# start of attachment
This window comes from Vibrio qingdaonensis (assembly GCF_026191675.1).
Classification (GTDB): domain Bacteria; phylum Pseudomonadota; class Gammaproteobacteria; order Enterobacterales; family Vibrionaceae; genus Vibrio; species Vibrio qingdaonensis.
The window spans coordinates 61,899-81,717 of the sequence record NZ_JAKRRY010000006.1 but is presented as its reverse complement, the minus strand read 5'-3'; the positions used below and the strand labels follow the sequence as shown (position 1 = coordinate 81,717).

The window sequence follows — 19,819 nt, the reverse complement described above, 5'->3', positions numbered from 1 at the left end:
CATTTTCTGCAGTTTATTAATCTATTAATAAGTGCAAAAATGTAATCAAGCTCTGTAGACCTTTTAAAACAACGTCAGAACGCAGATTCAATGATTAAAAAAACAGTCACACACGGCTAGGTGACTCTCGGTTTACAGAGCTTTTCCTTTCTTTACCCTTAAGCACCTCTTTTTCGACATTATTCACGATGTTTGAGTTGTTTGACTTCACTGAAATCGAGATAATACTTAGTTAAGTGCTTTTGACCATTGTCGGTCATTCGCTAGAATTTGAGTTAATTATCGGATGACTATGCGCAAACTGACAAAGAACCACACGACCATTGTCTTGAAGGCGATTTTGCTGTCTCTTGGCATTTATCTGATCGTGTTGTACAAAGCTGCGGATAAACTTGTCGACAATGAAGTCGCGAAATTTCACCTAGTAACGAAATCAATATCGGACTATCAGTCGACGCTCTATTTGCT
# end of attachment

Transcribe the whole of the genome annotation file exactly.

This window comes from Vibrio qingdaonensis (assembly GCF_026191675.1).
Classification (GTDB): domain Bacteria; phylum Pseudomonadota; class Gammaproteobacteria; order Enterobacterales; family Vibrionaceae; genus Vibrio; species Vibrio qingdaonensis.
The window spans coordinates 61,899-81,717 of the sequence record NZ_JAKRRY010000006.1 but is presented as its reverse complement, the minus strand read 5'-3'; the positions used below and the strand labels follow the sequence as shown (position 1 = coordinate 81,717).

The window sequence follows — 19,819 nt, the reverse complement described above, 5'->3', positions numbered from 1 at the left end:
CATTTTCTGCAGTTTATTAATCTATTAATAAGTGCAAAAATGTAATCAAGCTCTGTAGACCTTTTAAAACAACGTCAGAACGCAGATTCAATGATTAAAAAAACAGTCACACACGGCTAGGTGACTCTCGGTTTACAGAGCTTTTCCTTTCTTTACCCTTAAGCACCTCTTTTTCGACATTATTCACGATGTTTGAGTTGTTTGACTTCACTGAAATCGAGATAATACTTAGTTAAGTGCTTTTGACCATTGTCGGTCATTCGCTAGAATTTGAGTTAATTATCGGATGACTATGCGCAAACTGACAAAGAACCACACGACCATTGTCTTGAAGGCGATTTTGCTGTCTCTTGGCATTTATCTGATCGTGTTGTACAAAGCTGCGGATAAACTTGTCGACAATGAAGTCGCGAAATTTCACCTAGTAACGAAATCAATATCGGACTATCAGTCGACGCTCTATTTGCT